A Wrinkle in Time
by Madeleine L'Engle
Of the three Mrs. Ws, Mrs. Who seems the vaguest. Perhaps that's because even her words are not her own: nearly everything she says is a quotation from somewhere else. While Mrs. Whatsit has the strongest connection with the children and Mrs. Which is the most impressive personage, Mrs. Who's constant quoting reminds the kids (and us) that their efforts to roll back the darkness are part of an ongoing cultural project – and that A Wrinkle in Time's storytelling happens in the context of a literary tradition stretching back centuries. Mrs. Who's quoting may be a bit mystifying, but it also suggests a broader perspective both on events of the plot and on the novel itself.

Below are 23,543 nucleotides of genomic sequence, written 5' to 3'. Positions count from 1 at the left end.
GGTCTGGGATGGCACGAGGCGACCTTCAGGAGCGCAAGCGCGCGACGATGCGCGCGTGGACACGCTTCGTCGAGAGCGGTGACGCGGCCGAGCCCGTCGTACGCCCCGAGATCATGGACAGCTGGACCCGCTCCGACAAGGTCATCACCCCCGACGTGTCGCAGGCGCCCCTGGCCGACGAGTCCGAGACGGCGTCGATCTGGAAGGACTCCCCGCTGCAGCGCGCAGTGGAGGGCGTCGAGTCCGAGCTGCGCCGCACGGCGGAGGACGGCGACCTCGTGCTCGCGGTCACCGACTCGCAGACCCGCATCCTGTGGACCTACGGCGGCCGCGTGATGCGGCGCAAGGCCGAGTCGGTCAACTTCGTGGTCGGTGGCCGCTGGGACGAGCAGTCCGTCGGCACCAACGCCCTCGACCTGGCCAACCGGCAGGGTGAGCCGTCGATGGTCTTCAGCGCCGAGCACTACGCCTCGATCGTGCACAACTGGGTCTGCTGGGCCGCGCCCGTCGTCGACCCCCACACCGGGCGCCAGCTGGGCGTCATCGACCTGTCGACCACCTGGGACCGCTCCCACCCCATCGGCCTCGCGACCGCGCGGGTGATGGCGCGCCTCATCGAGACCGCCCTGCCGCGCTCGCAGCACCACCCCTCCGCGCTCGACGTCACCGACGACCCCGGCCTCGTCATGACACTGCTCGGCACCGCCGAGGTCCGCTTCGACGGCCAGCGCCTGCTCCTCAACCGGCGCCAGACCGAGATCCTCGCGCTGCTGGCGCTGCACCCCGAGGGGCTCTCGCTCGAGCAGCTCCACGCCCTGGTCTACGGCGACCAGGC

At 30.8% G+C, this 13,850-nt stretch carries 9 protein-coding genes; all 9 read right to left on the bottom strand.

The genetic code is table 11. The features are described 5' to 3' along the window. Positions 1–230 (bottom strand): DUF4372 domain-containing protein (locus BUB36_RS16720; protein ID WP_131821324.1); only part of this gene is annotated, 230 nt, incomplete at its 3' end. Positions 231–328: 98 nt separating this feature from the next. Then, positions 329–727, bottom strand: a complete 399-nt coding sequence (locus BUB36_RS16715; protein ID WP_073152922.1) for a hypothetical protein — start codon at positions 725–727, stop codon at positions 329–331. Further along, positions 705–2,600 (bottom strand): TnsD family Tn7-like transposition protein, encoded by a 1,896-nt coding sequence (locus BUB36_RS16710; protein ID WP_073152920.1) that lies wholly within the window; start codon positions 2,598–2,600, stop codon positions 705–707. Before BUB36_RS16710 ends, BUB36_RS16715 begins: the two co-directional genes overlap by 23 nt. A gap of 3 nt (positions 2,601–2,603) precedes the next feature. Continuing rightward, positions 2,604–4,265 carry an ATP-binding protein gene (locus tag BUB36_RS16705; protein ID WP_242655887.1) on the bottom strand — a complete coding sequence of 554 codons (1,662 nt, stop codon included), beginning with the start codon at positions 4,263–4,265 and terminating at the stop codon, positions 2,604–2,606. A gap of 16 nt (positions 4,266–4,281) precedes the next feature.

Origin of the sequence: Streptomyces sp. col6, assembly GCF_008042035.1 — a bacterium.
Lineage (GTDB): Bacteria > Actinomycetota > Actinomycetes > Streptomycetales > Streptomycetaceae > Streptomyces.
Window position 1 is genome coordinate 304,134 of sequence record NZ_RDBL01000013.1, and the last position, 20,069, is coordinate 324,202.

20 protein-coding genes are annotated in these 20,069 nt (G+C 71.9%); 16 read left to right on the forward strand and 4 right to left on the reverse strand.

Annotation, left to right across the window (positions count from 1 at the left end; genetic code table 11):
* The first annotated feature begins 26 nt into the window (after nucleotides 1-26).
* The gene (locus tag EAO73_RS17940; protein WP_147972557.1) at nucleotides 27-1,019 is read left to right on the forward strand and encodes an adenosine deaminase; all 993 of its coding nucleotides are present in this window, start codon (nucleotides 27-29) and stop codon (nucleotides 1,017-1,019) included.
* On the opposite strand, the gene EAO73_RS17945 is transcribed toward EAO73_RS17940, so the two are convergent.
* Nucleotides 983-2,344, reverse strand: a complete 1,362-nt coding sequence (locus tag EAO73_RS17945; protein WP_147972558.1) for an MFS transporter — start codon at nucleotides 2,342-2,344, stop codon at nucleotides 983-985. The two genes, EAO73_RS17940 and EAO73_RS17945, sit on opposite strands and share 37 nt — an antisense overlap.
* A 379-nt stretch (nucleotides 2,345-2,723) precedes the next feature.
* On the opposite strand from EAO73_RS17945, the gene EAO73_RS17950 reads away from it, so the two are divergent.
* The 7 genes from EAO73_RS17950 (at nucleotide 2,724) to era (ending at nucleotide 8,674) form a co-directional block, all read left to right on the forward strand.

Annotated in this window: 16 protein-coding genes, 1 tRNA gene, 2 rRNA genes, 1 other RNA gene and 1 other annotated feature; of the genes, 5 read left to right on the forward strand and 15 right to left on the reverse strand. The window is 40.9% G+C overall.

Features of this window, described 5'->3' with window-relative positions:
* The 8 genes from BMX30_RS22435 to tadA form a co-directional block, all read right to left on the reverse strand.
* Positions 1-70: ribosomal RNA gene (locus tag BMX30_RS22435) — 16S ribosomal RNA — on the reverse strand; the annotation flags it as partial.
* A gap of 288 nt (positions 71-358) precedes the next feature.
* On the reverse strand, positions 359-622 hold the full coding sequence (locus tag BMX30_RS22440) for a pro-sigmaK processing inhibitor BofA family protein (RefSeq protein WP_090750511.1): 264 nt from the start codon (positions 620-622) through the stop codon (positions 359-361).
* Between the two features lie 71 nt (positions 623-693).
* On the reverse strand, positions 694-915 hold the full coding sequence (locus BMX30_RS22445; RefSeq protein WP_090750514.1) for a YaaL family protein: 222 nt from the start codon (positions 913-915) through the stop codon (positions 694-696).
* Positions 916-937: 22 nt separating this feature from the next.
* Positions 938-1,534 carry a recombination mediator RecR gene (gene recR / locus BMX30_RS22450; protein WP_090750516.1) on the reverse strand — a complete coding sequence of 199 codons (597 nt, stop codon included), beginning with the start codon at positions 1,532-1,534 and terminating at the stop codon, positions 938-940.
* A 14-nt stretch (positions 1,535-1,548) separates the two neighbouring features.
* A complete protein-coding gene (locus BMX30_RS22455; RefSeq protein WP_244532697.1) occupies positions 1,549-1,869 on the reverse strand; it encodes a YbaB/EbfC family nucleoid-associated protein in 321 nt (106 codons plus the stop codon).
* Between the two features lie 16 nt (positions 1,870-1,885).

Mrs. Who's other major characteristic is her glasses, which she gives to Meg as a gift on Camazotz. This gift perhaps suggests Meg's ability to see what the others cannot...or perhaps reinforces the idea that Meg's faults (like Mrs. Who, she wears glasses) are actually sources of power.